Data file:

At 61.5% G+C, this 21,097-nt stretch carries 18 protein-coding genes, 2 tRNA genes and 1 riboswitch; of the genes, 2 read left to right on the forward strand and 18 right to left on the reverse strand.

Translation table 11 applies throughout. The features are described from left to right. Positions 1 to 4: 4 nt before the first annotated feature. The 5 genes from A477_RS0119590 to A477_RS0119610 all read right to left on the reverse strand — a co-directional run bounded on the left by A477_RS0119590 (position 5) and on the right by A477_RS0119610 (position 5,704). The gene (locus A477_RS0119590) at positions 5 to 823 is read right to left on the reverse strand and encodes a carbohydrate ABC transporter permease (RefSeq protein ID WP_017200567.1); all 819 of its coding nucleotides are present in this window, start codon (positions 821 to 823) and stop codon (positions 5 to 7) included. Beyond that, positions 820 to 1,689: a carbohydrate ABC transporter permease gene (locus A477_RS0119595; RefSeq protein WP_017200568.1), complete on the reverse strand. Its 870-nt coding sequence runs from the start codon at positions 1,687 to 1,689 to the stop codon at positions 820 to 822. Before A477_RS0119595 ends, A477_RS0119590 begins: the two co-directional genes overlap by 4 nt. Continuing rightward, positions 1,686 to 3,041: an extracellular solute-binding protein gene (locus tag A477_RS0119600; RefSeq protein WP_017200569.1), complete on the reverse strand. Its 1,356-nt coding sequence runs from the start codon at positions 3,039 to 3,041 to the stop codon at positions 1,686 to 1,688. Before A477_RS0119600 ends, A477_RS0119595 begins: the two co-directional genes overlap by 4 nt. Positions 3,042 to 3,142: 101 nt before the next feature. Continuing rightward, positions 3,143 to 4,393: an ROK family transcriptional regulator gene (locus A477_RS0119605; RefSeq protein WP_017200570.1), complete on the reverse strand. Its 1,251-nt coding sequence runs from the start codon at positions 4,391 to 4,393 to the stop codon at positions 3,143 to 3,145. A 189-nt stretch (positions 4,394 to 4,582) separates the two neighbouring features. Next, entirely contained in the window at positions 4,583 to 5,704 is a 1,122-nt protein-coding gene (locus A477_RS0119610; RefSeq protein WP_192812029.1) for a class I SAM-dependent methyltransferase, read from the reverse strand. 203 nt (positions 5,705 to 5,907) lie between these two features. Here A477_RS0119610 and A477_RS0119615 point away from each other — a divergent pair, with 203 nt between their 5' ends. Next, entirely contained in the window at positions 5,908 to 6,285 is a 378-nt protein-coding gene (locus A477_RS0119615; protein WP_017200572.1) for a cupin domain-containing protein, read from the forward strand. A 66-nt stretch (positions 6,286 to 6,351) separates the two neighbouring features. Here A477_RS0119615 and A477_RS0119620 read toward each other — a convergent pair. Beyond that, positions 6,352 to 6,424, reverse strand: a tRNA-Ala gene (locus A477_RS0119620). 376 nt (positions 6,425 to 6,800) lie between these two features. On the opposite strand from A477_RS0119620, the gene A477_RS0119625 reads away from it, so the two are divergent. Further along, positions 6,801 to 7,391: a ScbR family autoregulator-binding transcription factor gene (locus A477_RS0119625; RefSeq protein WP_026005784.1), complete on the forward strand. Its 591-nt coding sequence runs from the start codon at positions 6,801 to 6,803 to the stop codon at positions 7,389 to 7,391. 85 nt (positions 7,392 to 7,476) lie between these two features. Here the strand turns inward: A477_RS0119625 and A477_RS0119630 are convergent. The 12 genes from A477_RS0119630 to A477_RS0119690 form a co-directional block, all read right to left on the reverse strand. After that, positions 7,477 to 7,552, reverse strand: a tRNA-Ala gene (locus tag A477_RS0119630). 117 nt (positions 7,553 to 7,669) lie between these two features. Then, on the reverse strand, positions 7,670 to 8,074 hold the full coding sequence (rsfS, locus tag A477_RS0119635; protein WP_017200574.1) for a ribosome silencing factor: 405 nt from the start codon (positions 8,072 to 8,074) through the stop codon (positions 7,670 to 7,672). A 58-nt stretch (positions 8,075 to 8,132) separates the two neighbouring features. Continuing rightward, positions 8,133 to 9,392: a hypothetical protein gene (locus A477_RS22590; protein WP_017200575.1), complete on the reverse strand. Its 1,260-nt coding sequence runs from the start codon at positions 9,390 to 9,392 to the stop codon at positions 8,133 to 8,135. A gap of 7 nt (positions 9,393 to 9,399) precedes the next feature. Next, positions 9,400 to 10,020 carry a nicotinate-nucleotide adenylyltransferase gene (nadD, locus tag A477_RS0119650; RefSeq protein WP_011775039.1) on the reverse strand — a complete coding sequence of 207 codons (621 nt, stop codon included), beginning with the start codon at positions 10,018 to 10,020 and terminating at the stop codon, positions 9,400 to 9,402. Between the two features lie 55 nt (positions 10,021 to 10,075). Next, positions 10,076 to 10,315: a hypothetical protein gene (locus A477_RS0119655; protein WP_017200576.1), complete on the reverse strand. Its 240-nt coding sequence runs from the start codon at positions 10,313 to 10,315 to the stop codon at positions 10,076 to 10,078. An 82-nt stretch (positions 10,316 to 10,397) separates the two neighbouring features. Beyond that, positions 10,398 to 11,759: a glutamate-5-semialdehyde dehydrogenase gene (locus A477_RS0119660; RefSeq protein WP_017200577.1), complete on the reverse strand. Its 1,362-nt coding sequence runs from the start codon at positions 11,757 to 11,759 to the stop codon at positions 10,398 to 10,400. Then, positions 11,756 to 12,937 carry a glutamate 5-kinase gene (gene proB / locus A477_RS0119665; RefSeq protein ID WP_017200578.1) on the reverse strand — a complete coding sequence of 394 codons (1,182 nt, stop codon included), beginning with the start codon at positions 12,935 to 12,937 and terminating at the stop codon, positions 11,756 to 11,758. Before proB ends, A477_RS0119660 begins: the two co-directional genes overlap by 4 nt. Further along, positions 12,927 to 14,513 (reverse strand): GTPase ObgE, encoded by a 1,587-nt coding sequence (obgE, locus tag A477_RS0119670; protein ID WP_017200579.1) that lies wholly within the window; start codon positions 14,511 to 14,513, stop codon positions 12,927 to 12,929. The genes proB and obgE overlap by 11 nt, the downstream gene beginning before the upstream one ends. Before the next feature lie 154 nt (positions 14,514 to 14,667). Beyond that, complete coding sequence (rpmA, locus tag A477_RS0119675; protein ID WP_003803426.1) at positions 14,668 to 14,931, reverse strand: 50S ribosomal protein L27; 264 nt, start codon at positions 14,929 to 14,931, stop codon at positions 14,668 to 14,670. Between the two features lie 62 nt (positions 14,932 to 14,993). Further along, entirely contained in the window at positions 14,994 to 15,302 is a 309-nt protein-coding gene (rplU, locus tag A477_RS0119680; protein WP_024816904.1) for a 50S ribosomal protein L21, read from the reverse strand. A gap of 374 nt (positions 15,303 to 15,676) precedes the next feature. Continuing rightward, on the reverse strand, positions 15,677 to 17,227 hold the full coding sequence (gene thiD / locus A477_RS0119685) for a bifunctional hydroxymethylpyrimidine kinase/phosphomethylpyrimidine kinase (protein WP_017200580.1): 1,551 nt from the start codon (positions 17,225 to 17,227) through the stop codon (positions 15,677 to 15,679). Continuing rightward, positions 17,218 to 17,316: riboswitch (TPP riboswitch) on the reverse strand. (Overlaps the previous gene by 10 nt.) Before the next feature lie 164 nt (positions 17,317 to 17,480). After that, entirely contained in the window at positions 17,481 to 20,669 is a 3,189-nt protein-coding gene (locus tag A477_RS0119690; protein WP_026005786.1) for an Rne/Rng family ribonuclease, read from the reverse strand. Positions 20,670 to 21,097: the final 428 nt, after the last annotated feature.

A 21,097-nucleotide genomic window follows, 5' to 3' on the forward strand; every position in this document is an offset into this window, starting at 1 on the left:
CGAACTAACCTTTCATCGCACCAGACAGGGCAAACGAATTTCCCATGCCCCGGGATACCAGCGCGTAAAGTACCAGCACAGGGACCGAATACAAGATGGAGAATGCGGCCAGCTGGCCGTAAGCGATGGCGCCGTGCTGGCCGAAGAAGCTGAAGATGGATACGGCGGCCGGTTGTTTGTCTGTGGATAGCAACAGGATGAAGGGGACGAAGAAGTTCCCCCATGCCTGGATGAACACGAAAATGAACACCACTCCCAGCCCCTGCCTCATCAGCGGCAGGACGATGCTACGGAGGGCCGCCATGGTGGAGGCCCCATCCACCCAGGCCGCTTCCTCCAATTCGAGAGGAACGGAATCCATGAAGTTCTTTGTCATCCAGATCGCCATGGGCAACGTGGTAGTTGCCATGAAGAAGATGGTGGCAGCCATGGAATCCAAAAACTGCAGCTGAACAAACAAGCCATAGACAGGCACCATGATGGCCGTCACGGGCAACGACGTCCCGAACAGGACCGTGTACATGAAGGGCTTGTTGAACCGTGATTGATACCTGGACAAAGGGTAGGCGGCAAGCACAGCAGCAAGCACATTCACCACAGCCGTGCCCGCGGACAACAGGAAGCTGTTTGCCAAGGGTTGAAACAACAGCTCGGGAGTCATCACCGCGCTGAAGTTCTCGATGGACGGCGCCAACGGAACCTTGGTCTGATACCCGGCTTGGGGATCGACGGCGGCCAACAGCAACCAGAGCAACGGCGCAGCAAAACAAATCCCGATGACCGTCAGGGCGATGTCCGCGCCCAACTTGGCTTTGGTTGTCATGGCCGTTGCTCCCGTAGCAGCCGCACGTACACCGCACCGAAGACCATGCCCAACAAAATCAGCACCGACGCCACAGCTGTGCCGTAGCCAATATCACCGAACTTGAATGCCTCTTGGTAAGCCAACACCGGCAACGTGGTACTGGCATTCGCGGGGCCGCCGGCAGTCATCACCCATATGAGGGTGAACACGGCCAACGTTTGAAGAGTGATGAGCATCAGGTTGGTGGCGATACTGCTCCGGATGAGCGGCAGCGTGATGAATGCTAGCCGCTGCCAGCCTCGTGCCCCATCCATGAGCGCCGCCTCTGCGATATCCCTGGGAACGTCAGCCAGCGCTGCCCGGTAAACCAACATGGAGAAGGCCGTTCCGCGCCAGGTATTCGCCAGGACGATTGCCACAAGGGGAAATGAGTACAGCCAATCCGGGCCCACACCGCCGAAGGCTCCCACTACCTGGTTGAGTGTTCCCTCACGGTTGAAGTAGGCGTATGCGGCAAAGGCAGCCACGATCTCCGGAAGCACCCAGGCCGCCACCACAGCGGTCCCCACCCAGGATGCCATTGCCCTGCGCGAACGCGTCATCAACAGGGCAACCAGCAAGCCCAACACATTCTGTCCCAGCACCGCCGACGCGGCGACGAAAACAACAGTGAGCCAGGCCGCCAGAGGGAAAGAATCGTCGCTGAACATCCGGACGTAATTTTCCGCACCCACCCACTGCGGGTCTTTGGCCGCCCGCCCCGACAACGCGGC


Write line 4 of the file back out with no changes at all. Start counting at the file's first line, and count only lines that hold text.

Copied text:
CGAACTAACCTTTCATCGCACCAGACAGGGCAAACGAATTTCCCATGCCCCGGGATACCAGCGCGTAAAGTACCAGCACAGGGACCGAATACAAGATGGAGAATGCGGCCAGCTGGCCGTAAGCGATGGCGCCGTGCTGGCCGAAGAAGCTGAAGATGGATACGGCGGCCGGTTGTTTGTCTGTGGATAGCAACAGGATGAAGGGGACGAAGAAGTTCCCCCATGCCTGGATGAACACGAAAATGAACACCACTCCCAGCCCCTGCCTCATCAGCGGCAGGACGATGCTACGGAGGGCCGCCATGGTGGAGGCCCCATCCACCCAGGCCGCTTCCTCCAATTCGAGAGGAACGGAATCCATGAAGTTCTTTGTCATCCAGATCGCCATGGGCAACGTGGTAGTTGCCATGAAGAAGATGGTGGCAGCCATGGAATCCAAAAACTGCAGCTGAACAAACAAGCCATAGACAGGCACCATGATGGCCGTCACGGGCAACGACGTCCCGAACAGGACCGTGTACATGAAGGGCTTGTTGAACCGTGATTGATACCTGGACAAAGGGTAGGCGGCAAGCACAGCAGCAAGCACATTCACCACAGCCGTGCCCGCGGACAACAGGAAGCTGTTTGCCAAGGGTTGAAACAACAGCTCGGGAGTCATCACCGCGCTGAAGTTCTCGATGGACGGCGCCAACGGAACCTTGGTCTGATACCCGGCTTGGGGATCGACGGCGGCCAACAGCAACCAGAGCAACGGCGCAGCAAAACAAATCCCGATGACCGTCAGGGCGATGTCCGCGCCCAACTTGGCTTTGGTTGTCATGGCCGTTGCTCCCGTAGCAGCCGCACGTACACCGCACCGAAGACCATGCCCAACAAAATCAGCACCGACGCCACAGCTGTGCCGTAGCCAATATCACCGAACTTGAATGCCTCTTGGTAAGCCAACACCGGCAACGTGGTACTGGCATTCGCGGGGCCGCCGGCAGTCATCACCCATATGAGGGTGAACACGGCCAACGTTTGAAGAGTGATGAGCATCAGGTTGGTGGCGATACTGCTCCGGATGAGCGGCAGCGTGATGAATGCTAGCCGCTGCCAGCCTCGTGCCCCATCCATGAGCGCCGCCTCTGCGATATCCCTGGGAACGTCAGCCAGCGCTGCCCGGTAAACCAACATGGAGAAGGCCGTTCCGCGCCAGGTATTCGCCAGGACGATTGCCACAAGGGGAAATGAGTACAGCCAATCCGGGCCCACACCGCCGAAGGCTCCCACTACCTGGTTGAGTGTTCCCTCACGGTTGAAGTAGGCGTATGCGGCAAAGGCAGCCACGATCTCCGGAAGCACCCAGGCCGCCACCACAGCGGTCCCCACCCAGGATGCCATTGCCCTGCGCGAACGCGTCATCAACAGGGCAACCAGCAAGCCCAACACATTCTGTCCCAGCACCGCCGACGCGGCGACGAAAACAACAGTGAGCCAGGCCGCCAGAGGGAAAGAATCGTCGCTGAACATCCGGACGTAATTTTCCGCACCCACCCACTGCGGGTCTTTGGCCGCCCGCCCCGACAACGCGGC